This is bad

if (is_reference) {
%val = load GCREF, GCREF* %ptr
}
== Transformed to ==>
%val = load GCREF, GCREF* %ptr
if (is_reference) {
}

unless the compiler can prove that %val is a GC reference at its new
location. Downstream we model the Java type system in LLVM IR to try
to prove that %val is a GC reference in its new location, but for
starters we will have to be conservative upstream.

I think this is the interesting thing. It is essentially saying that loads of a non-zero address space pointer are control dependent which I don’t think is necessarily true with our current definitions of address spaces, but I think this might be a very reasonable desire.

If anything, we might want something in the datalayout that identifies whether particular address spaces can be speculatively loaded from. This is not terribly dissimilar from the memory scopes proposal which essentially wants to provide some encoding of basic transformations to non-zero address spaces that are allowed while keeping everything else conservative by default.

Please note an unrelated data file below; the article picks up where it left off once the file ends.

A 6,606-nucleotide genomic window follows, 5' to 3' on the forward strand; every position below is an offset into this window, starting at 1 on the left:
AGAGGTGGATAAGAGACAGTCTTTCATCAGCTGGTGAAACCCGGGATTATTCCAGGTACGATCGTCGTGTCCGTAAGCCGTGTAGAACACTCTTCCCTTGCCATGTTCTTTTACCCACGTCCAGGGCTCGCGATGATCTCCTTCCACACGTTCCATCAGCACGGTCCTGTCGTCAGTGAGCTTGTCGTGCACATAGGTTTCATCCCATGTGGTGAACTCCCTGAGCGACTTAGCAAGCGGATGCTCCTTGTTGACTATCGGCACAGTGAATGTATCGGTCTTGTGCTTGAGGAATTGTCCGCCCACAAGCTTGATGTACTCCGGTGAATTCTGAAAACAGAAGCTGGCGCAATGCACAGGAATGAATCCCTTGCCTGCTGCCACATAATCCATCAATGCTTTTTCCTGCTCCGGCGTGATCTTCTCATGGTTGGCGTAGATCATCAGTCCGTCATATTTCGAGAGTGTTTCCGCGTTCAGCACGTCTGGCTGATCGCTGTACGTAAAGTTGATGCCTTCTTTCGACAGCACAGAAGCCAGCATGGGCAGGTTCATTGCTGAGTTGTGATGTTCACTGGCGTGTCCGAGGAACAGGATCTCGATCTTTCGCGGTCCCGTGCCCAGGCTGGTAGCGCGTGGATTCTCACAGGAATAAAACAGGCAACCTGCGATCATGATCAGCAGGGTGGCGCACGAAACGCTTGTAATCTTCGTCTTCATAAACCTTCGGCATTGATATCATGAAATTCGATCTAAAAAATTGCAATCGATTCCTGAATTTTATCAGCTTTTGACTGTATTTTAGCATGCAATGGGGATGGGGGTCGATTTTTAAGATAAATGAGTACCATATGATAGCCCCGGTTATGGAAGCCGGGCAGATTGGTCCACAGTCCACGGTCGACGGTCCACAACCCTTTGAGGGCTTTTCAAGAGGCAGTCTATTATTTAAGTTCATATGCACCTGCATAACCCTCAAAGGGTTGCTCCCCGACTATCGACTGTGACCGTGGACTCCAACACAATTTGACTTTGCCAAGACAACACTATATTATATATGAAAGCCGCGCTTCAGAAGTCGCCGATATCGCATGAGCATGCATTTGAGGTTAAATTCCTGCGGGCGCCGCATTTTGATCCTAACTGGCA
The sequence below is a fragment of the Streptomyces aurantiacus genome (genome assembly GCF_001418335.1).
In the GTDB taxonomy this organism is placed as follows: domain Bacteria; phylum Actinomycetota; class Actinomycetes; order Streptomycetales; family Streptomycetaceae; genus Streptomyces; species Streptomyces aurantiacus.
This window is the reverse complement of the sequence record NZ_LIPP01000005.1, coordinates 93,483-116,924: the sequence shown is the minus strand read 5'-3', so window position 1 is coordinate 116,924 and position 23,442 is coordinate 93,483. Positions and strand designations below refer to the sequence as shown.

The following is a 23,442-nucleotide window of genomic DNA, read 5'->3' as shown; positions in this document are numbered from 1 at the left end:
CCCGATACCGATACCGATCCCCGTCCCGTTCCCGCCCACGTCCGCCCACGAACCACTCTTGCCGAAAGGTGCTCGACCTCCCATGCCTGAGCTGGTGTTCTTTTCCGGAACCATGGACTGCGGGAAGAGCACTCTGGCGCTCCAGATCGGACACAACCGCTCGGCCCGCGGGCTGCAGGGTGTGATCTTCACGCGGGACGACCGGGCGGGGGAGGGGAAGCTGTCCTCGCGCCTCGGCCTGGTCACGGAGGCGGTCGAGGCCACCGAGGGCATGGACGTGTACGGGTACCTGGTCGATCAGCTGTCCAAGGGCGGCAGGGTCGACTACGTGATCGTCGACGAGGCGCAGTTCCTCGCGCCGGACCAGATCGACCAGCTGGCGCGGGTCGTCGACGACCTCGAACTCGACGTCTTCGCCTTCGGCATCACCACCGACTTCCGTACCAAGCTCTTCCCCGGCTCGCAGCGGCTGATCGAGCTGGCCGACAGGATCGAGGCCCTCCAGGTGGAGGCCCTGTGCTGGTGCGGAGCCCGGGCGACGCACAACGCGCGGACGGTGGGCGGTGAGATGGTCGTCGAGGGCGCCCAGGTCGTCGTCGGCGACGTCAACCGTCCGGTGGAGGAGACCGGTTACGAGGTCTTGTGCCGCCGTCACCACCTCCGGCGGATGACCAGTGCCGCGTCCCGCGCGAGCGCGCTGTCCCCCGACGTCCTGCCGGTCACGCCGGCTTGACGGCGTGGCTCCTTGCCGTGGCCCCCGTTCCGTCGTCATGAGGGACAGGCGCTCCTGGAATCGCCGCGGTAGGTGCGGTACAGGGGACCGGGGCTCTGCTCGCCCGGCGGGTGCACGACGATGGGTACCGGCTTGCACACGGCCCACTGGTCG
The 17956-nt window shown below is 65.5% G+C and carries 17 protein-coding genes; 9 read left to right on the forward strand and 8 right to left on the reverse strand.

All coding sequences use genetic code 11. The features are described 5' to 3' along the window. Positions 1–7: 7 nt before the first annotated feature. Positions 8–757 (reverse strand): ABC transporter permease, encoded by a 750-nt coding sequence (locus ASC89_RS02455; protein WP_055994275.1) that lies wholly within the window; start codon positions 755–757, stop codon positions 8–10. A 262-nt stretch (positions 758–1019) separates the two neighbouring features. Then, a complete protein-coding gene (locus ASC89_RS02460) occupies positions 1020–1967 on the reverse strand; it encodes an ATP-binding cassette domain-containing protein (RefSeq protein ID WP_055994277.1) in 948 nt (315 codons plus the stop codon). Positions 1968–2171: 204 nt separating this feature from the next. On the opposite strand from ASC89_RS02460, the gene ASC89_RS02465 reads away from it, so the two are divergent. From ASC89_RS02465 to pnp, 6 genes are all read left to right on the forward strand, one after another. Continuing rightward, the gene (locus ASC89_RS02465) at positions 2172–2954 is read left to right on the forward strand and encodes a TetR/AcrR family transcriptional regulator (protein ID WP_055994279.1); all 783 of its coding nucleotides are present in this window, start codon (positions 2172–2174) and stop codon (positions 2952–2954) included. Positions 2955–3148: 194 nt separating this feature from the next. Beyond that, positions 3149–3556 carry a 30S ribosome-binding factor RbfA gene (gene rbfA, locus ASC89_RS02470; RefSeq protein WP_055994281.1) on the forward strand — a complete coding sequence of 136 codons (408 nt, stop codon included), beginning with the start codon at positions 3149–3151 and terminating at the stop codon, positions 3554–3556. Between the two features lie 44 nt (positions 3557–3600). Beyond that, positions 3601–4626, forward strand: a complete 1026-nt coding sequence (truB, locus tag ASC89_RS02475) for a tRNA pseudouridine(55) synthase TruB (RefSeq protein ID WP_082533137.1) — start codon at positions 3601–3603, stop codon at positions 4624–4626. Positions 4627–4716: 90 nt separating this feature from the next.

Personally, I’d be happy to make the default even more conservative to address the GC use case and add a mechanism to opt out of that for GPUs and other users that want very generic transforms to continue applying.

So I’m curious whether this seems reasonable to you (and others). To summarize: make address spaces sufficiently conservative by default to satisfy the requirements for GC pointers, and add “opt-in” mechanisms for generic transforms that existing users of non-zero address spaces actually desire.

Alternatively, I’m interested in any examples that more firmly illustrate the reasons why address spaces are fundamentally the wrong model for GC pointers.

-Chandler

ping!

Sanjoy Das wrote:

# Proposed Solution:

We introduce a "new" LLVM type. I will still refer to it as GCREF
here, but it may actually still be "<ty> addrspace(k)*" where k is
specially noted in the datalayout.

Semantics:

  1. GCREF represents an equivalence class of values (equivalence
     relation being "points to a fixed semantic object"). The bitwise
     representation fluctuates constantly outside the compiler's